The final reunion of the week promises not to be a happy one. Jaime Lannister arrives at Winterfell alone, without any fanfare, and dismounts. He surveys the bustle of the courtyard, and his eyes fall on Bran. The last time the two met, of course, Jaime pushed the then-young climber out a tower window in an attempt to conceal the Lannister twins’ incestuous relationship. Bran focuses a vacant stare on Jaime, but it is difficult to read anything into it; his stare is vacant most of the time, now. Jaime hesitates. Even if you’ve reformed your ways, what do you say to someone you tried to kill when he was only a child? If you were that child, what do you say to the man who tried to kill you? Is the answer different if you’re the Three-Eyed Raven? Does an emotionless, omniscient being crave revenge? We will find out next week.

Even if Bran forgives him, what will Daenerys think of meeting the man who killed her father? The Kingslayer’s redemption arc is about to get complicated.

Jon’s Quandary

Jon died and was brought back from beyond, but returning from death’s abyss might have been less a shock to him than the message Sam imparted in the crypts. Jon built his entire life around trying to live honorably, aspiring to emulate Ned Stark, who he believed to be his father. Though Jon began his service at Castle Black with an undeserved sense of entitlement, ultimately, he settled into doing his duty. He made friends. He helped those who did not have the benefit of his upbringing. He sought respect, but not power, only to have authority thrust upon him when his brothers named him Lord Commander of the Night’s Watch. Later, he set out to unite the northern lords against the Boltons, only to have them choose him as their king. He did not ask for these things. They were incidental to his attempts to honor his ideals.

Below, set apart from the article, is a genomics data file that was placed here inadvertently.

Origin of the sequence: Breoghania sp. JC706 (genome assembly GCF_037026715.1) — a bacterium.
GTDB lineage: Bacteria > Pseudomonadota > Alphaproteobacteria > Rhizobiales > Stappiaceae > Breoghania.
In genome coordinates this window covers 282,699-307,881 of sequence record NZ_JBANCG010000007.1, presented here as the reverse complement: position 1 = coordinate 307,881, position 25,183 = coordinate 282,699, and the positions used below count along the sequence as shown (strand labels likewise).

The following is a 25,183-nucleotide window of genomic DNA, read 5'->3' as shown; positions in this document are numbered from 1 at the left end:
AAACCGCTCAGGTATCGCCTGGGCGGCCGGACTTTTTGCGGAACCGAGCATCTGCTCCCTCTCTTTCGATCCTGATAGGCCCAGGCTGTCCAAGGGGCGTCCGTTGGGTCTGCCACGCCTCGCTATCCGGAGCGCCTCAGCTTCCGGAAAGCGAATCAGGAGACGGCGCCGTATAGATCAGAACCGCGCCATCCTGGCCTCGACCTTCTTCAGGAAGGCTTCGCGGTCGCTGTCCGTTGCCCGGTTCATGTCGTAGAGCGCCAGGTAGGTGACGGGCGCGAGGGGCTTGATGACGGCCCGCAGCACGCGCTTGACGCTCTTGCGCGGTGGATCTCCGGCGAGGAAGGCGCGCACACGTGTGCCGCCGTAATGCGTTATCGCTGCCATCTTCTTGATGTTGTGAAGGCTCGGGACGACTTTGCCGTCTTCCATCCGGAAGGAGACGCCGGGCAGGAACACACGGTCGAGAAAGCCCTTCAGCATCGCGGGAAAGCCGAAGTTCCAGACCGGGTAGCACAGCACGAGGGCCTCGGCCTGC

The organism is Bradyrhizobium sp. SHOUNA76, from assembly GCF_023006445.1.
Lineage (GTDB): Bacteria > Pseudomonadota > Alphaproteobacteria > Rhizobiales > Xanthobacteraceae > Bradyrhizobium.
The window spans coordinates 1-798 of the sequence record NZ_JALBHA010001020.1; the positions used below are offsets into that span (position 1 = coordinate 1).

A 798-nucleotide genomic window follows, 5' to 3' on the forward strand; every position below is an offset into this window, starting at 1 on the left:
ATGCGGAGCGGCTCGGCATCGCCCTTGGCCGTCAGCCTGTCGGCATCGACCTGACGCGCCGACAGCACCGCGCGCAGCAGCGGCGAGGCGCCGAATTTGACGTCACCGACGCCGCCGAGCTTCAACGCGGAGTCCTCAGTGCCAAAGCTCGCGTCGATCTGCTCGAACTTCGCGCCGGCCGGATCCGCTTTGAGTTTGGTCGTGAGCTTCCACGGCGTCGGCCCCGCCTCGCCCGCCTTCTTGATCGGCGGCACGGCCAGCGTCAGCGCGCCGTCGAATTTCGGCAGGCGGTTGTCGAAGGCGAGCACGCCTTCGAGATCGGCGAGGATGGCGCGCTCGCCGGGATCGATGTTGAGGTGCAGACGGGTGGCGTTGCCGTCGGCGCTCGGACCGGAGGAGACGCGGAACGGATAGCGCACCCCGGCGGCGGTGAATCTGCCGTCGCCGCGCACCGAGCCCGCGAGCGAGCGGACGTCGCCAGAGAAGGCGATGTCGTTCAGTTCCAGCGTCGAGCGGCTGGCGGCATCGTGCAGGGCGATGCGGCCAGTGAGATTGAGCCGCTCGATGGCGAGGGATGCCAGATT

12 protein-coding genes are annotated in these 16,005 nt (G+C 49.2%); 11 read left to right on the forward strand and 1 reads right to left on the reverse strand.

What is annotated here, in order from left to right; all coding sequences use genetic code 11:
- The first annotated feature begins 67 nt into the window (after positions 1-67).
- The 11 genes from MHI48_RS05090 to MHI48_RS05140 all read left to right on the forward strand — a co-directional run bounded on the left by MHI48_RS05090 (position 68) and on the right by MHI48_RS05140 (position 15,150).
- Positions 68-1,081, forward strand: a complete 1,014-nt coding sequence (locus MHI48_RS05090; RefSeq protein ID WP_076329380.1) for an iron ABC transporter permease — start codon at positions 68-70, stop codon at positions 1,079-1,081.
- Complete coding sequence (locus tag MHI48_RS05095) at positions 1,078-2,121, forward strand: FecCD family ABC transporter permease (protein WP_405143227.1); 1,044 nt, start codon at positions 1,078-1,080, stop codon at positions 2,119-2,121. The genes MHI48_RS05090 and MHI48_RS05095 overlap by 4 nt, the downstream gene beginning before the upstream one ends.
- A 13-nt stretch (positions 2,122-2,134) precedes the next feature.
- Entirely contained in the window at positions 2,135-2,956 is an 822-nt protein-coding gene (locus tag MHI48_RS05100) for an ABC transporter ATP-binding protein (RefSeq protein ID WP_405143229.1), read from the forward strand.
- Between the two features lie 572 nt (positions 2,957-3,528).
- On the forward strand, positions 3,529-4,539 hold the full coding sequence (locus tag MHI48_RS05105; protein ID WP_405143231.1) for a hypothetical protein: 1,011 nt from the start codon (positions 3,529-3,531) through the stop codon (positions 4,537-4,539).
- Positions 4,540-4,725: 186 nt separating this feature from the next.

Now, he knows that by the laws of primogeniture he is the rightful heir of Aegon Targaryon, and Sam has planted the seed of suggestion that he is more fit to rule than Daenerys. Knowing Jon, he won’t accept the truth, obvious as it is. He would never assert a claim, because he does not crave power. Like Ned, the only father he’s ever known, Jon values honor above all else, even though he may be confused, at times, about what honor means. Will he also, like Ned, place his trust in those who are not worthy of it?

Jon must now choose whether or not to reveal this long-kept secret to Daenerys. It is not an easy choice. How will she react? What will it do to their focus on preparing for the army of the dead? But if Sam—Jon’s best friend and the person of most unimpeachable honor in his life—does not accept Daenerys, how can Jon remain fully devoted to her?

The Problem with the Dragon Queen

In the early seasons, it was easy to root for Daenerys. She was the abused younger sister of an exiled prince, married off to a horse lord in exchange for an army to fight for her brother’s claim to the Iron Throne. Robert Baratheon sent spies and assassins after her. She freed slaves, she punished the unjust, and throngs of people called her “Mother.”